Well, it's not exactly the downside - it's just that the upside isn't here yet. The latest government survey has the average price of regular in the L.A. area at $4.109 a gallon, which is down around 11 cents from a week ago and about 50 cents lower than the peak in mid-June. My fill-up this morning was eight bucks cheaper than what I was paying a few weeks back, a noticeable savings though not quite enough to put a downpayment on a house. We’ll see further drops in the coming weeks, but the economic benefits are likely to be smaller - at least for now - than the economic costs when prices were skyrocketing.
Conspiracy theorists say that it's all the oil companies' doing, but the economy is way too messy for that. This is not a Frederick Forsyth plotline. An auto maker isn't about to reopen a shuttered factory and rehire thousands of workers on merely the hope that people will start buying SUVs again. An airline is paying less for jet fuel, but not nearly enough to warrant putting an end to those luggage fees. Here's the thing: higher oil prices can cause recessions, but lower oil prices will almost never spur recoveries. For that to happen, the economy has to be ready to expand. Right now, the main reason for the drop in oil and gas prices is a drop in demand, which is the result of little or no growth. In other words, the numbers are falling for the wrong reason. From CNBC:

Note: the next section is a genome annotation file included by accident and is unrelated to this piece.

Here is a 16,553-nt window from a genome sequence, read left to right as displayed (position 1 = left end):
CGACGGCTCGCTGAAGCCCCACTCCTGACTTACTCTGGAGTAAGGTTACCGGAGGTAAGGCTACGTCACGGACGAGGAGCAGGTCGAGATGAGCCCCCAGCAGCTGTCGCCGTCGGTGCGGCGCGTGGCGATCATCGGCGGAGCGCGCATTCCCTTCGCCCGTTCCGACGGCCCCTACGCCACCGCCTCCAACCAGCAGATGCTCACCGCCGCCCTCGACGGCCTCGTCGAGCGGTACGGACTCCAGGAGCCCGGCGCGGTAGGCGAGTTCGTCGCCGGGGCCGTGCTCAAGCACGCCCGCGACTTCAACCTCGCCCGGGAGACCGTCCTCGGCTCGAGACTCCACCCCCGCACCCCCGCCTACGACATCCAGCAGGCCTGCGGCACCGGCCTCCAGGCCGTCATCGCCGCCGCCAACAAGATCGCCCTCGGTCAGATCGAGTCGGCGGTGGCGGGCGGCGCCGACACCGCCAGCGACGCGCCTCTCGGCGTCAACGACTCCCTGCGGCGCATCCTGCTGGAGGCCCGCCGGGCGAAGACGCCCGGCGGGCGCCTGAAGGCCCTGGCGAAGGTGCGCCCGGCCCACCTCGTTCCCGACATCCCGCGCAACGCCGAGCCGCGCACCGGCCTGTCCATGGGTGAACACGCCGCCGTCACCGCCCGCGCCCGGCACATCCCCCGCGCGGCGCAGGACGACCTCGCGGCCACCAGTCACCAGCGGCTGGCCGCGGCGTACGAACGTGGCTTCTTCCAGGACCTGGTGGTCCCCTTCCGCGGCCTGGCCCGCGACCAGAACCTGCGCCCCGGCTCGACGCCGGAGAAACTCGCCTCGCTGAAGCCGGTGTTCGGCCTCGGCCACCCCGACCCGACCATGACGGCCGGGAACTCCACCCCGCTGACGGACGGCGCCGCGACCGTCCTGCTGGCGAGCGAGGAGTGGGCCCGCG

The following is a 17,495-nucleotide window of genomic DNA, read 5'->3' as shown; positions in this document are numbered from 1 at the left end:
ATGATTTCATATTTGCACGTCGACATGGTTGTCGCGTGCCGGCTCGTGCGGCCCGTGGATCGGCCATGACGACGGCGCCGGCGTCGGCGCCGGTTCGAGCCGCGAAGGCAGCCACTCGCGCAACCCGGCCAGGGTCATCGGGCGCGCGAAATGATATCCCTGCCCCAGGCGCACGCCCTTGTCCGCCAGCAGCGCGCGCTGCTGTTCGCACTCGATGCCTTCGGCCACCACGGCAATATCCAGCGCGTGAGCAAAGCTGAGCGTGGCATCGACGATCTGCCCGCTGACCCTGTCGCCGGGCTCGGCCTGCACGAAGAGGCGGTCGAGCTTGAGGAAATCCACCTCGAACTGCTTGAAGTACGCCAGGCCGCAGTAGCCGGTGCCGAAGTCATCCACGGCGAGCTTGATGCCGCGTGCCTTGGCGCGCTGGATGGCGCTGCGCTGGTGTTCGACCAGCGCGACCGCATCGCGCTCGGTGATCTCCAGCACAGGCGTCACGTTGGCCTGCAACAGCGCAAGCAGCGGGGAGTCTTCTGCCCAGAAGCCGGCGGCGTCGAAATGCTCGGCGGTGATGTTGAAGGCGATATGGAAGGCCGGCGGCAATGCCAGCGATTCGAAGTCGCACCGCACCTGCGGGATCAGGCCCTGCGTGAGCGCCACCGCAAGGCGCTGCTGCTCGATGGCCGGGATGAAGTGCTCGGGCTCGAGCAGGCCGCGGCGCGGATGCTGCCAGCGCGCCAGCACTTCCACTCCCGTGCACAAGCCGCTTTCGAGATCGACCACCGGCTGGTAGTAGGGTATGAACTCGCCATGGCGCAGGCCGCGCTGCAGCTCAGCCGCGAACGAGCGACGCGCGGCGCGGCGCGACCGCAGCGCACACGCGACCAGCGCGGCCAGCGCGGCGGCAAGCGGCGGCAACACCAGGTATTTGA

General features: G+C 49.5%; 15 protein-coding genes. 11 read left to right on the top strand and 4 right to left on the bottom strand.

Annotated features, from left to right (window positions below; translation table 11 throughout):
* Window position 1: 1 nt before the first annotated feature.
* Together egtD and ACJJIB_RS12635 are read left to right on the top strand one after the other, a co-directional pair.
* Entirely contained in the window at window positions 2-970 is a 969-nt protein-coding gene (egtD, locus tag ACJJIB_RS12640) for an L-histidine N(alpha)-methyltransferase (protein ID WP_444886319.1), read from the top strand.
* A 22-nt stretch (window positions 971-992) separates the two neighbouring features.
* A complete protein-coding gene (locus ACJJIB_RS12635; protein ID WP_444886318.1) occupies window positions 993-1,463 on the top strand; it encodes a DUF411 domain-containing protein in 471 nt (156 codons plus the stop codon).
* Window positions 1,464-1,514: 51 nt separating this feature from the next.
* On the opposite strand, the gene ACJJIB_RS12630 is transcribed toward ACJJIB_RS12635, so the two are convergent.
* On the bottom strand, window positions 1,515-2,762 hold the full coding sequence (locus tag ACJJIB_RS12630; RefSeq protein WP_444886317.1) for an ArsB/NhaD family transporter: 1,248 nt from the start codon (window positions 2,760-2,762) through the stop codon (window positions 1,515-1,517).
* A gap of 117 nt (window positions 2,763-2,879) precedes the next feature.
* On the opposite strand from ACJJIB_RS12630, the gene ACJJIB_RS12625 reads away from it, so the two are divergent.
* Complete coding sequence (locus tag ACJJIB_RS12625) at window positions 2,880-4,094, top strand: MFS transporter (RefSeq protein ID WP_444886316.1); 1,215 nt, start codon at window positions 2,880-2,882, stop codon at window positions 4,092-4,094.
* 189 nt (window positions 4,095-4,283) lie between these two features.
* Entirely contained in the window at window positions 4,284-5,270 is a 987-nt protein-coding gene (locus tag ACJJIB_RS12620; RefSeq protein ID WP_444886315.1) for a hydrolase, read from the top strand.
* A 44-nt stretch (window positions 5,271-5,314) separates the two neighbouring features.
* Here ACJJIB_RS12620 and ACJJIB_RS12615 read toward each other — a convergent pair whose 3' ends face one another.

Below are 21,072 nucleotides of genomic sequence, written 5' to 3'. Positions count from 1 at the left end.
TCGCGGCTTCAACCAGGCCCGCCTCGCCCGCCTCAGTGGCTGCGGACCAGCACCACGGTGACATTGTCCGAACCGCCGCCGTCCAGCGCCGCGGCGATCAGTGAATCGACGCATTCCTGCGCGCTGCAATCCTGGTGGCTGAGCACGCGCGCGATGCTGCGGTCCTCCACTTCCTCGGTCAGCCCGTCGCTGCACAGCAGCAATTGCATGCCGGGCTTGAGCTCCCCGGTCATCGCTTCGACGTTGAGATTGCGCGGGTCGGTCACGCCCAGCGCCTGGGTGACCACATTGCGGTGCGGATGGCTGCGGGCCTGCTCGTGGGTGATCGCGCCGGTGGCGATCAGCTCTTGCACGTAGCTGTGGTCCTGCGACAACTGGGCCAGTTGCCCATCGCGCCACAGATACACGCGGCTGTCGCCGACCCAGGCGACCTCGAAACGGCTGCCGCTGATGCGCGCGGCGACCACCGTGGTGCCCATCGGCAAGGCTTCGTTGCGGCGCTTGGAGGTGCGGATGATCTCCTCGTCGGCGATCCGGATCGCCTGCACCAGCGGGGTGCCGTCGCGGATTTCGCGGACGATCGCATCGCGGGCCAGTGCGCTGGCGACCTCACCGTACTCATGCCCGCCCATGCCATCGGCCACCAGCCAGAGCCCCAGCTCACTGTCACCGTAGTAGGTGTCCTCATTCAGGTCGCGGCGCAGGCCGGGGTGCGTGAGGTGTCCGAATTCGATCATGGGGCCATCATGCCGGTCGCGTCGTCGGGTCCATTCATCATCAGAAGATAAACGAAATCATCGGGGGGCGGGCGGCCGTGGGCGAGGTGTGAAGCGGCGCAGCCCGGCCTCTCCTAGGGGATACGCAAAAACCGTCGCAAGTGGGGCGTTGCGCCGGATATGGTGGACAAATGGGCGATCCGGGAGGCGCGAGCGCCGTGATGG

For Corporate America, the benefit of lower oil prices will largely flow to the bottom line. Package delivery companies, plastics makers, food manufacturers and a host of other businesses have raised prices this year, and they are not in any hurry to reverse course. While stronger profits would be good news for the U.S. economy, until companies are convinced that demand is improving, they are not likely to step up production or hiring, which would provide a much bigger economic boost. Lower oil prices alone cannot fix the underlying problems of slowing global demand and tightening credit conditions.
It's not just companies that must be convinced about lower energy prices. Consumers, too, must be comfortable enough to start using those gas savings to take the family out to dinner or buy the kid a new iPod. Eventually that will happen, but we’re probably talking months, not weeks.